For many students, geography is a class in memorization: all the state capitols, the major rivers of the world, the main export of each of the countries of Africa. Although such facts are important for students to know, activity-based learning such as those in Operation RubyThroat may be more effective in teaching, learning, and retention than mere memorization. The Ruby-throated Hummingbird (Archilochus colubris) is an ideal topic for discussion in geography because it breeds, migrates through, or spends the winter in all the countries of North and Central America. While learning about the natural history of this diminutive bird, students can also learn a great deal about geography.
We hope you'll want to share your original hummingbird geography work through publication on Operation RubyThroat. If so, contact PROJECTS.
In the meantime, here are some ideas for teachers, students, and other individuals to try.
Teachers and their student groups, individual students, and others who are registered participants with Operation RubyThroat get priority attention to all requests for information and assistance. To register, see How to Participate.
In recent years, banded and color-marked Ruby-throated Hummingbirds (Archilochus colubris) have given us new information about the migrational strategies of this species. Originally it was thought that all RTHUs from the eastern United States flew to south Florida before migrating across the Gulf of Mexico to the Yucatan. However, one RTHU banded as part of Operation RubyThroat was recaptured in Atlanta, Georgia, and a second color-marked bird was seen in southwestern Louisiana. Both these birds indicate at least some RTHUs probably fly across the Gulf from the Corpus Christi/Rockport area of Texas, or follow the Mexican coast and stay overland for their entire migration into Central America.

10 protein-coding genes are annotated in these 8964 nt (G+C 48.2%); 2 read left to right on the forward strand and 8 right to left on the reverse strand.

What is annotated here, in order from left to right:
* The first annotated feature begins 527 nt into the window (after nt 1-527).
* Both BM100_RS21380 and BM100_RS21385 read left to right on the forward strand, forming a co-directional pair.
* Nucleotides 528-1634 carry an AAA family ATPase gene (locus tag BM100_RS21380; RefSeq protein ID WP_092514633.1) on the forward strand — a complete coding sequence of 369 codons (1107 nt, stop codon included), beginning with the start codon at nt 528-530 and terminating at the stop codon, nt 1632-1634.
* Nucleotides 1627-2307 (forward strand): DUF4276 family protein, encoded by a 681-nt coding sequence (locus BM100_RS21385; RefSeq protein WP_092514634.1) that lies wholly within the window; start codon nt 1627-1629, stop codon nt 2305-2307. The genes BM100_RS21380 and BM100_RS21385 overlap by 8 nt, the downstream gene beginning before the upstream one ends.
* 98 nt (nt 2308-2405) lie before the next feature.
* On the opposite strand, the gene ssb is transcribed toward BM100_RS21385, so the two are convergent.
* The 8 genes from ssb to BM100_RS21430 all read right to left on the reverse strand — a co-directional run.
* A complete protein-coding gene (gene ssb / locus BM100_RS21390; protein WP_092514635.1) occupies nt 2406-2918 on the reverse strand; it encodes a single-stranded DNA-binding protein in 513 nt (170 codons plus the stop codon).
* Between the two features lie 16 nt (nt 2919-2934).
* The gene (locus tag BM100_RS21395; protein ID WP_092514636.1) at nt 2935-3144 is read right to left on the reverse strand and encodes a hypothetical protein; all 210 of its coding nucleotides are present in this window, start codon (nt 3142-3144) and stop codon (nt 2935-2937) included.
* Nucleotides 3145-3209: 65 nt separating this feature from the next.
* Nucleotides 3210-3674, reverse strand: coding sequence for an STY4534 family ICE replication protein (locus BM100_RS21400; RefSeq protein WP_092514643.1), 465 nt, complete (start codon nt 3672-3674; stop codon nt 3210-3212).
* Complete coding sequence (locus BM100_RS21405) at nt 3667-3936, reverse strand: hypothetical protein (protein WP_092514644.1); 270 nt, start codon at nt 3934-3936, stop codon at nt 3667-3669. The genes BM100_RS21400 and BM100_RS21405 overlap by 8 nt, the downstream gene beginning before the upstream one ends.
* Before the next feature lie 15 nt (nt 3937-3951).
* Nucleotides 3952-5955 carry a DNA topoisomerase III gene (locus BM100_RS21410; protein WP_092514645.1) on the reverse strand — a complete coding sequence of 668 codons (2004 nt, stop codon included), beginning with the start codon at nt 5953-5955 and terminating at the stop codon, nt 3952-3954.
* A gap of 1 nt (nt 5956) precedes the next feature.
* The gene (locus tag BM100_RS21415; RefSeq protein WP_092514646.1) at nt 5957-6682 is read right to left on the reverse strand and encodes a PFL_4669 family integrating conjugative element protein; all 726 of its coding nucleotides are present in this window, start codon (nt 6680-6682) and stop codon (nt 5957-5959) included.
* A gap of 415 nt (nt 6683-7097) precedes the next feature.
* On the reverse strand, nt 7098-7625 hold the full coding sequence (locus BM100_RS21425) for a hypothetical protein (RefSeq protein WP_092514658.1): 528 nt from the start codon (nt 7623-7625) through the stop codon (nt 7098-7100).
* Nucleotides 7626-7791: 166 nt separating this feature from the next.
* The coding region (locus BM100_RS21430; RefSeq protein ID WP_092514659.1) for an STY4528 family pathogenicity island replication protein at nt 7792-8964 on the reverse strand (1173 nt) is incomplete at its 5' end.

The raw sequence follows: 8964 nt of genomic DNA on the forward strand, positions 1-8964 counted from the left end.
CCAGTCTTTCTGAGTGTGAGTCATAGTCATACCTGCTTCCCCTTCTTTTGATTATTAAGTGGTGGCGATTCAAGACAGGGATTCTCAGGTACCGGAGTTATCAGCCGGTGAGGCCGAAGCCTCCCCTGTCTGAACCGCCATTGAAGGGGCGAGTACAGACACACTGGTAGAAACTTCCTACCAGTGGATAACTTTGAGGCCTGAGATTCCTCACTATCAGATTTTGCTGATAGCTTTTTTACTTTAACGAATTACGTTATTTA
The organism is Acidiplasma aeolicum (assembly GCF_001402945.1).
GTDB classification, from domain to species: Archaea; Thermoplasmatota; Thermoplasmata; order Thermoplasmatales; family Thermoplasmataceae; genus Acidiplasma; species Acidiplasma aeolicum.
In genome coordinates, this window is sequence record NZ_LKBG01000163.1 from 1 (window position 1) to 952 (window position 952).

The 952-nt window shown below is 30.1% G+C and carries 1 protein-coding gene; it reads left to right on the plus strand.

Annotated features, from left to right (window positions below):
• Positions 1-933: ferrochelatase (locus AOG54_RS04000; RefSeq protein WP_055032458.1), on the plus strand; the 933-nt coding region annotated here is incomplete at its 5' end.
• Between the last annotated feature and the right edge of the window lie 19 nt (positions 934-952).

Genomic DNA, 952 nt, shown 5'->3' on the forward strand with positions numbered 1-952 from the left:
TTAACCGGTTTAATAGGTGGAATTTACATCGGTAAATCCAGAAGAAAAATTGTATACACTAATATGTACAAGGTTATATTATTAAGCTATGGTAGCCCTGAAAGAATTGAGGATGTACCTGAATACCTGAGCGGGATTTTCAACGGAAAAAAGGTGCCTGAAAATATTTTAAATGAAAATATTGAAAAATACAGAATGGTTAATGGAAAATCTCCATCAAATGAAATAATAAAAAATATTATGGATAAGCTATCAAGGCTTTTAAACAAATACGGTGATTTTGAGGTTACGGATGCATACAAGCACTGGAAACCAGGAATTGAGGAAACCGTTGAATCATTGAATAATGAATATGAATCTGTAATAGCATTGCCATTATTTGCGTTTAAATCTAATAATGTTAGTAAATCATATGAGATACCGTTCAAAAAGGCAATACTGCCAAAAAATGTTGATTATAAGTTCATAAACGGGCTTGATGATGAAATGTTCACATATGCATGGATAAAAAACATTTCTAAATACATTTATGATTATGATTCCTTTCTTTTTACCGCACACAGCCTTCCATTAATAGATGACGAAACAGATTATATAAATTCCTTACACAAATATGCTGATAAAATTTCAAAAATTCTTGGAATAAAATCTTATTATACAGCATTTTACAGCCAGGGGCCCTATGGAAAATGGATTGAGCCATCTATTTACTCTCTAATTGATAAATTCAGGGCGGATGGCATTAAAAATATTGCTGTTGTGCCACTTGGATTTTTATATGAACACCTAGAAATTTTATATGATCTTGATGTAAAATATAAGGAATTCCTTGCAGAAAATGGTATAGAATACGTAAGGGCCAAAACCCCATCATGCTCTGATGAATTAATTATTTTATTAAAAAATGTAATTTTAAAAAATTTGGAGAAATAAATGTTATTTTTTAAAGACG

Using a Western Hemisphere wall map, plot the route that would be covered in fall migration by a RTHU that hatched out of a nest in Rhode Island, flew to south Florida and the Yucatan, and ended up overwintering in northern Panama. Calculate the air distance (in kilometers and miles) that would be covered by this bird. Then, using a road atlas, overlay on the wall map the highway route that would have to be bicycled by a student from Rhode Island who wanted to visit the RTHU on its Panamanian wintering grounds. Calculate the road miles the student would have to pedal, and think about how amazing it would be for both the RTHU and the student to perform such a migrational feat.
As an alternative exercise, use the wall map to plot the migrational path(s) that would likely be followed by the RTHU from Rhode Island if it took a southwesterly overland route--avoiding any high mountain ridges--to Corpus Christi, and then: 1) flew from Corpus Christi to the Yucatan and on to Panama; or 2) stayed overland for the entire migration.
ACADEMIC DISCIPLINES: Geography, math, art (if the students draw their own maps)--plus hummingbird science.
MULTIPLE INTELLIGENCES: Spatial, Naturalistic, Logical-Mathematical
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